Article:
The U.S. House of Representatives Tuesday passed H.R. 2153, Keeping Girls in School Act, legislation authored by Congress Members Susan W. Brooks (R-IN) and Lois Frankel (D-FL) to support the educational empowerment of girls globally.
“We know that education is key to helping girls and women around the world achieve parity and equality of opportunity as well as live long, healthier lives,” said Rep. Brooks. “Unfortunately, over 130 million girls and women worldwide face significant obstacles in accessing and remaining in secondary education. Whether that obstacle be safely traveling to school, forced child marriage, or access to nutrition, the Keeping Girls in School Act works to support the economic and educational empowerment of girls globally by targeting these and other barriers. I am encouraged by the House passing this critically important legislation, and I look forward to working with my Senate colleagues to get this passed into law.”
The Keeping Girls in School Act focuses on closing the gender gap for adolescent girls and keeping them in school at the secondary level, a time when girls are most at risk of dropping out of school due to forced marriage, pregnancy, and other family pressures. The economic benefits of girls’ education are substantial and can help lift households, communities and nations out of poverty.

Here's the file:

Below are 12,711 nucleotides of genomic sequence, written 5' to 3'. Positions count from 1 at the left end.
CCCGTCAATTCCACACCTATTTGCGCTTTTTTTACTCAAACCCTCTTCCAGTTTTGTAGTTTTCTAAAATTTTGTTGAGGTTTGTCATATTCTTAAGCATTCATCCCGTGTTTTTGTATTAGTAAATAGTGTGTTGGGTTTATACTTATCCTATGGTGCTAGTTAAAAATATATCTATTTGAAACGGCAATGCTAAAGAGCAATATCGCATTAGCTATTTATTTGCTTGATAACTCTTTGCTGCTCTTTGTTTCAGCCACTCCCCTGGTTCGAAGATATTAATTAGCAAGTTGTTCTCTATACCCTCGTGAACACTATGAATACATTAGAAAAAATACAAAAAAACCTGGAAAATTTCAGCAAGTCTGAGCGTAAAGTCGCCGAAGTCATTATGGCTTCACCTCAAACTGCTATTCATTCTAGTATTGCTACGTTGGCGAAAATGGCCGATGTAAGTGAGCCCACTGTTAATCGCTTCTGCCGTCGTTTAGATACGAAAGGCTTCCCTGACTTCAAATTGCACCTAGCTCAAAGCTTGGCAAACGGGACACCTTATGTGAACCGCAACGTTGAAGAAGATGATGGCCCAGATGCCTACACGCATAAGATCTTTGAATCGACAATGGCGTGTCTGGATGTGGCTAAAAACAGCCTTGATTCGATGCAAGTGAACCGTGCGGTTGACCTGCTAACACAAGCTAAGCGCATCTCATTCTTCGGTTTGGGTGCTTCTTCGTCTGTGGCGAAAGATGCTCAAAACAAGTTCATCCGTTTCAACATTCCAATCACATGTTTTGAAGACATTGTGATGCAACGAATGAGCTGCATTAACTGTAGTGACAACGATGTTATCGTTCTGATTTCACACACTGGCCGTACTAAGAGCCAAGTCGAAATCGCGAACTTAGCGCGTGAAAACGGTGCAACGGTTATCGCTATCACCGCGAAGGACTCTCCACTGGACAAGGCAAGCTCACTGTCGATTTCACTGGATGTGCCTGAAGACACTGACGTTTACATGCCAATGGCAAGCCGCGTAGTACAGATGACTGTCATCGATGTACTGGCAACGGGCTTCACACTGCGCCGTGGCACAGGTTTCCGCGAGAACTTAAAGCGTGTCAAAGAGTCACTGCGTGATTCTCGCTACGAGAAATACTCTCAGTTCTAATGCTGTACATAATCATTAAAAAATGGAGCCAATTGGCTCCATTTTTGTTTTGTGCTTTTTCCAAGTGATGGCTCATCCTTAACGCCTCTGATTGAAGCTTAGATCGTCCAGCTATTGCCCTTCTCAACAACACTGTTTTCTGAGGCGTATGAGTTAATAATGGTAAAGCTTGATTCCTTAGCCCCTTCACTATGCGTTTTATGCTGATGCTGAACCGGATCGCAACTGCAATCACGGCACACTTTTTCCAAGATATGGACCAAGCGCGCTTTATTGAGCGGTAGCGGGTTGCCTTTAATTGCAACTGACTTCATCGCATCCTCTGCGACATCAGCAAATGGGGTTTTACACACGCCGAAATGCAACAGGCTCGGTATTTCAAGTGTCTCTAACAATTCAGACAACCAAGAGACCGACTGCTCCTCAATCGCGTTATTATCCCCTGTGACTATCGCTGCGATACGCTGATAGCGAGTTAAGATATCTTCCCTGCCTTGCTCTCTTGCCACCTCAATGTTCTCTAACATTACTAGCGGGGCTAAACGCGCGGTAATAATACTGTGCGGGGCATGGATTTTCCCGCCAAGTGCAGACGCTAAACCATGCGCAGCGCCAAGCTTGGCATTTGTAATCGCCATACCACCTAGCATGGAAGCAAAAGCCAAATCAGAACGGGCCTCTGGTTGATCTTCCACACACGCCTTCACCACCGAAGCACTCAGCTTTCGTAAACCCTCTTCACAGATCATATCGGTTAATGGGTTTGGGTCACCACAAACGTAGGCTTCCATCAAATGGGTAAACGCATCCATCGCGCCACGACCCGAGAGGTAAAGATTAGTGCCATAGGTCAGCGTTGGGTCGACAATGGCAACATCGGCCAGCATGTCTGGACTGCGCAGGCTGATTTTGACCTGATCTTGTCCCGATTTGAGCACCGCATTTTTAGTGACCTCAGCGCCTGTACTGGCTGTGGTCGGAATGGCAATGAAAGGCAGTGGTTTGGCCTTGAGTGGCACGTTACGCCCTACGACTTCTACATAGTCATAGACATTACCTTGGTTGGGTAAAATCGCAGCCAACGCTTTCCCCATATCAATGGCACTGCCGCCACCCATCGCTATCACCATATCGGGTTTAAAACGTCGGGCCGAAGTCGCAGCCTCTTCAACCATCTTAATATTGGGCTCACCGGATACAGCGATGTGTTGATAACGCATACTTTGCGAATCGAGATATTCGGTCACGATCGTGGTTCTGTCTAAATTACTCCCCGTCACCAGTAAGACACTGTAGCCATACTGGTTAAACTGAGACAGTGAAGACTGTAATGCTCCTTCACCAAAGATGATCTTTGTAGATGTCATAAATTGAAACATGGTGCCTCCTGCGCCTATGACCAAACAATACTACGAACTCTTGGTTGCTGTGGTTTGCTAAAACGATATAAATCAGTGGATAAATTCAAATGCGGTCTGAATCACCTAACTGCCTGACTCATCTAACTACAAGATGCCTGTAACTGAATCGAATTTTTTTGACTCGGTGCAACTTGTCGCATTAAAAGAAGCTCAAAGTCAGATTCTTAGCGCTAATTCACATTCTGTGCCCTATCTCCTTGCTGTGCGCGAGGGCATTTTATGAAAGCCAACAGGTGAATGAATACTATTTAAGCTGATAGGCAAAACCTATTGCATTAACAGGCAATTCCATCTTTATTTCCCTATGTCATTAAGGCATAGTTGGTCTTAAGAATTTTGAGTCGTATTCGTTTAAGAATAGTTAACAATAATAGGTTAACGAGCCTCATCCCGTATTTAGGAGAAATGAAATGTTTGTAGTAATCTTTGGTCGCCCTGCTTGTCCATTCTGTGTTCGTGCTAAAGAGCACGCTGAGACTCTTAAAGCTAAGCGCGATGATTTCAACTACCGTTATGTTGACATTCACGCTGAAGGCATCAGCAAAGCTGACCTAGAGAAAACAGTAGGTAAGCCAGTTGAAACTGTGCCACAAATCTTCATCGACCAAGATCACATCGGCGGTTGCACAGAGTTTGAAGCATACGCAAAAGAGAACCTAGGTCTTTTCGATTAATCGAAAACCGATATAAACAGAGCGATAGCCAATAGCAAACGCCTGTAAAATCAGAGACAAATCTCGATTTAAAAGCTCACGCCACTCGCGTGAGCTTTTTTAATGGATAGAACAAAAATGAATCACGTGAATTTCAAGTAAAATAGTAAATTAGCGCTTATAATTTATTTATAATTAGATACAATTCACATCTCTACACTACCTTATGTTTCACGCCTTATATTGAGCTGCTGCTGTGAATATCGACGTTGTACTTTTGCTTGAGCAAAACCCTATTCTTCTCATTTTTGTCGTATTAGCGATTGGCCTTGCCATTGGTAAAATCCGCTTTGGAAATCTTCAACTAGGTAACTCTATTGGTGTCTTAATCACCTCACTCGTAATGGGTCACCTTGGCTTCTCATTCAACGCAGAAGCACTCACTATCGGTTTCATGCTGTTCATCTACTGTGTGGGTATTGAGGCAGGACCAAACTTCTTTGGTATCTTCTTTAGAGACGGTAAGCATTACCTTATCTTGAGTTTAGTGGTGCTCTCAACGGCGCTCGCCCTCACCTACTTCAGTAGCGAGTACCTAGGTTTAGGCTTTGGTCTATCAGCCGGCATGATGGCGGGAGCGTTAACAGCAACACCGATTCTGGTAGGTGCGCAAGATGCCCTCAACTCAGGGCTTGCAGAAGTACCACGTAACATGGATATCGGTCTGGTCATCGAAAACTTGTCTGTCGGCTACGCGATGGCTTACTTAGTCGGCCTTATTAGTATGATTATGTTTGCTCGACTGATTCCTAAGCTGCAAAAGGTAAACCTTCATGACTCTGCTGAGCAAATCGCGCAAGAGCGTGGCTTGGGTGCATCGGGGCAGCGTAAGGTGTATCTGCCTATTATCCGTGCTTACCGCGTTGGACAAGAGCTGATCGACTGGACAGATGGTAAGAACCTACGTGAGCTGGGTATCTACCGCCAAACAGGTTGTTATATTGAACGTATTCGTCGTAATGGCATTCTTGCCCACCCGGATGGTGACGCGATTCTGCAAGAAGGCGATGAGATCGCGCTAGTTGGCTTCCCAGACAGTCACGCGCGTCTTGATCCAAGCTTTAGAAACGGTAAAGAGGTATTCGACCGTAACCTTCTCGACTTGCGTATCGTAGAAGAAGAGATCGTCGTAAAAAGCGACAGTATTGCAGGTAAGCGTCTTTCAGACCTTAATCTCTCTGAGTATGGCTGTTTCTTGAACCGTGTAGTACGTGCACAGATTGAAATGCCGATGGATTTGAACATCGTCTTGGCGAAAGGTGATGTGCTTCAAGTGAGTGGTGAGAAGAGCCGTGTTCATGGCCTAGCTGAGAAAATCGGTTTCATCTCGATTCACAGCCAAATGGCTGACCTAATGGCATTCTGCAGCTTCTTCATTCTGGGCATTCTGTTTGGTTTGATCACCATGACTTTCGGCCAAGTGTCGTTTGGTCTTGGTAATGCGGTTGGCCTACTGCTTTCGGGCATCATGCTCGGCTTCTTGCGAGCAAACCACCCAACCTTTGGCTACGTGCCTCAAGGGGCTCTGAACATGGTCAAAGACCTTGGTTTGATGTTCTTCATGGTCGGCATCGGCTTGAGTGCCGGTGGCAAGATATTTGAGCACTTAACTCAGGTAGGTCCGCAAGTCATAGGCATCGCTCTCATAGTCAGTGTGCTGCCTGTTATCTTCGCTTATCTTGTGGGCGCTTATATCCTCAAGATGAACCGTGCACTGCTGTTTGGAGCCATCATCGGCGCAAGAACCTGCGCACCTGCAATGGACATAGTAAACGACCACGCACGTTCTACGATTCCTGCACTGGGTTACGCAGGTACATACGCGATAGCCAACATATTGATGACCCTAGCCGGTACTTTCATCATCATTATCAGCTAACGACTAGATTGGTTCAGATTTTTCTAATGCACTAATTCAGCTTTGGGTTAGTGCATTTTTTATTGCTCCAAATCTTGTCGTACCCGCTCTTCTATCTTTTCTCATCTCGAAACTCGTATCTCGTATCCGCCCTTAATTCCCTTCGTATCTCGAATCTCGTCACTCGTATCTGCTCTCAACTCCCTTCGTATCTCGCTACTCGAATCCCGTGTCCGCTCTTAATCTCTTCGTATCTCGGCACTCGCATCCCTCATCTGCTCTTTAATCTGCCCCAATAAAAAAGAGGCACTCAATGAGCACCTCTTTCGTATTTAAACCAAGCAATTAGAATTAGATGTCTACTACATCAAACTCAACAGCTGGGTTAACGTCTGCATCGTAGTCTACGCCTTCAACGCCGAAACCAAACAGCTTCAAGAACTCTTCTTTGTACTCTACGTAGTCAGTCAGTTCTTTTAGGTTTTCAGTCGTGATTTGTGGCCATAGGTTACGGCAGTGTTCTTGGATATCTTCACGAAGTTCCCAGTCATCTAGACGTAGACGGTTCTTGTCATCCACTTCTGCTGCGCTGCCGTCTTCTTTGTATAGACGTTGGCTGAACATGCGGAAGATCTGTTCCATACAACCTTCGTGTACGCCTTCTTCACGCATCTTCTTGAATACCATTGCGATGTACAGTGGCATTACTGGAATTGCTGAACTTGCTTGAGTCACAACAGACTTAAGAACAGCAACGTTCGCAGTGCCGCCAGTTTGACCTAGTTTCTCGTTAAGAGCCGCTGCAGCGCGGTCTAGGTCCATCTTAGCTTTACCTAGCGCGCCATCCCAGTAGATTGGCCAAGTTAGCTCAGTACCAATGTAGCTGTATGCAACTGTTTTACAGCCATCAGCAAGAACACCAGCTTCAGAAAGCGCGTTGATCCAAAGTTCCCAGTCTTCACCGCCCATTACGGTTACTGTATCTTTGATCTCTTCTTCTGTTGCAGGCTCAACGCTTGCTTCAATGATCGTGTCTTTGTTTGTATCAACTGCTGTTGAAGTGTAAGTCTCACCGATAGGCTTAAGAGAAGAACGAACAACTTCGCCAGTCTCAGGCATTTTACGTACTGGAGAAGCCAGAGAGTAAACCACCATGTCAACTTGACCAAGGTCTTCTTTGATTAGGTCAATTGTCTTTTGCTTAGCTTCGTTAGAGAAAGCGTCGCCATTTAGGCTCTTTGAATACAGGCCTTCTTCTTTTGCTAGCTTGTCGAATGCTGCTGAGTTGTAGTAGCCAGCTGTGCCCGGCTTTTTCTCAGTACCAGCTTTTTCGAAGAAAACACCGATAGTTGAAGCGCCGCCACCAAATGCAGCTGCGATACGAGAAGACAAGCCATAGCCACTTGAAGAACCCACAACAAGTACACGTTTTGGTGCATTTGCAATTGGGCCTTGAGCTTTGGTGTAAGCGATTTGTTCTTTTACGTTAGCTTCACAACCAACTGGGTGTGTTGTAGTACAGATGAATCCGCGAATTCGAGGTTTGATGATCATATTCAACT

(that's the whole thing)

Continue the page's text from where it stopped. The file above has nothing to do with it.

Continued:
According to a news release from Brooks’ office, keeping girls in secondary school could*:
Add $92 billion to the economies of low and middle-income nations;
Cut child deaths by 50%;
Reduce child marriage by 66%;
Decrease violent conflict by 37%; and
Increase girls’ future wages by up to 20% for every year enrolled.
Specifically, the Keeping Girls in School Act:
Outlines and highlights a non-exhaustive list of 14 barriers that girls face in entering and remaining in secondary education institutions.
Authorizes a budget-neutral funding mechanism where USAID is directed to enter into results-based financing and/or traditional grant project proposals to reduce these barriers adolescent girls face. These proposals will utilize public-private partnerships, development impact bonds, and other innovative financing mechanisms to leverage real results with measurable outcomes.
Requires that the U.S. Global Strategy to Empower Adolescent Girls be reviewed and updated every 5 years.